Wendelstein 7-X fusion reactor comes online

1 min read


The Wendelstein 7-X fusion reactor has been powered up for plasma operation for the first time, briefly heating helium to around 1 million degrees Celsius.

The first plasma in Wendelstein 7-X. (Credit: IPP)
The first plasma in Wendelstein 7-X. (Credit: IPP)

Built by the Max Planck Institute for Plasma Physics (IPP) in Greifswald, Germany, W7-X is the largest and most advanced stellarator ever built. In development for well over a decade, its construction took nine years and involved over a million hours of assembly. It is hoped the reactor will act as a proof of concept, demonstrating that stellarators could be used in power stations of the future.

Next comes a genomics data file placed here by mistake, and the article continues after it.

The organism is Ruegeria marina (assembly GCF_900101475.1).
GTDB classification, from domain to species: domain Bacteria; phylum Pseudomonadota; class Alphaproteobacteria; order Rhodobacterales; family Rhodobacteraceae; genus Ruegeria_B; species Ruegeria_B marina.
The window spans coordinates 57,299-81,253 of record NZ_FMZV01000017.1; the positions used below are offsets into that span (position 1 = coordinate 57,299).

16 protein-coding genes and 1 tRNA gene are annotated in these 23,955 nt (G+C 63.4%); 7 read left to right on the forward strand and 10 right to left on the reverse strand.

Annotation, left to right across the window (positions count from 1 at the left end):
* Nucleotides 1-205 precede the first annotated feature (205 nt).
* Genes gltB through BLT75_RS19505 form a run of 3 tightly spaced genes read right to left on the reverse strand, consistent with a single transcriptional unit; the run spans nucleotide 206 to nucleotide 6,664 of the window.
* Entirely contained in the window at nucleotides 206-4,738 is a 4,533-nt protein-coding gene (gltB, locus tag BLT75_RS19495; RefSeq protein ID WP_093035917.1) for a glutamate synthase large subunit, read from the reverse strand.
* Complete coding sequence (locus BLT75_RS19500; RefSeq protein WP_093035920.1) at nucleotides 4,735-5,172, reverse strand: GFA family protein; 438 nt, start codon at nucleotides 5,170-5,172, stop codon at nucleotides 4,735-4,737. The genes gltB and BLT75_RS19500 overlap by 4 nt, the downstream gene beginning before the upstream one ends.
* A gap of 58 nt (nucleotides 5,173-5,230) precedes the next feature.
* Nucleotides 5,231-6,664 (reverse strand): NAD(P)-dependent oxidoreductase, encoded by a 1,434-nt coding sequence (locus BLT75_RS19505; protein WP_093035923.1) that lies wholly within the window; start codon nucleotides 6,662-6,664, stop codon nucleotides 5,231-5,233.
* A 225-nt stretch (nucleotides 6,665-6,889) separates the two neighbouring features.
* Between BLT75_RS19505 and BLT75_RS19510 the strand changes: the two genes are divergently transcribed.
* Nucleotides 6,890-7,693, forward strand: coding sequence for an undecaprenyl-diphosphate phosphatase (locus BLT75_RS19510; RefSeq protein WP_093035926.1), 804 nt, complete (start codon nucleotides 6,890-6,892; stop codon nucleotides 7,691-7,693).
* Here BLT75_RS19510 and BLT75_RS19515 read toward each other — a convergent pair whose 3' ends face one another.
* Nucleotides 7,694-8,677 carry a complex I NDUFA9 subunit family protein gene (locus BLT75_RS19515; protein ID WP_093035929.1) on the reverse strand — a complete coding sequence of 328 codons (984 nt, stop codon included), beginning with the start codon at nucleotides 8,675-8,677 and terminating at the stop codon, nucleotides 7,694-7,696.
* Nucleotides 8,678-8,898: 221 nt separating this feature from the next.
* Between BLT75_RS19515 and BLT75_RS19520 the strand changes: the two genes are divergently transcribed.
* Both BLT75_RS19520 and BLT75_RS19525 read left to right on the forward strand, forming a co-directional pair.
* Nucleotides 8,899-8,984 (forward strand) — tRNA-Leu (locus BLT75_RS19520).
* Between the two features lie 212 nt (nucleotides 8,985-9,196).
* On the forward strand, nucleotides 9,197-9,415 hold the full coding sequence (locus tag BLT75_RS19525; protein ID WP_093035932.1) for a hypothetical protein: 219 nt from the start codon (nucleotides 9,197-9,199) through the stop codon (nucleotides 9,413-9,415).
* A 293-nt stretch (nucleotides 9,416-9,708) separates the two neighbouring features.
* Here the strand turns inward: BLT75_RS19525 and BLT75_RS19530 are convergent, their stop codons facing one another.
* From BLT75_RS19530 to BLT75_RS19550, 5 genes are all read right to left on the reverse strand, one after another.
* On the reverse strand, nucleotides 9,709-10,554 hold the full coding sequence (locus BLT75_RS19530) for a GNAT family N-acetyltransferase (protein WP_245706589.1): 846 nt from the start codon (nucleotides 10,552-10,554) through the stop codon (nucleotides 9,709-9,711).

The Engineer recently spoke with Dr Lutz Wegener, head of assembly on the W7-X. That interview forms the basis for our latest cover feature.

The next steps for the project will be to extend the duration of the plasma discharges and to investigate the best method of producing and heating helium plasmas using microwaves. In the new year, the team will make preparation for the first hydrogen plasma. To achieve nuclear fusion, W7-X will need to reach temperature of around 100 million C.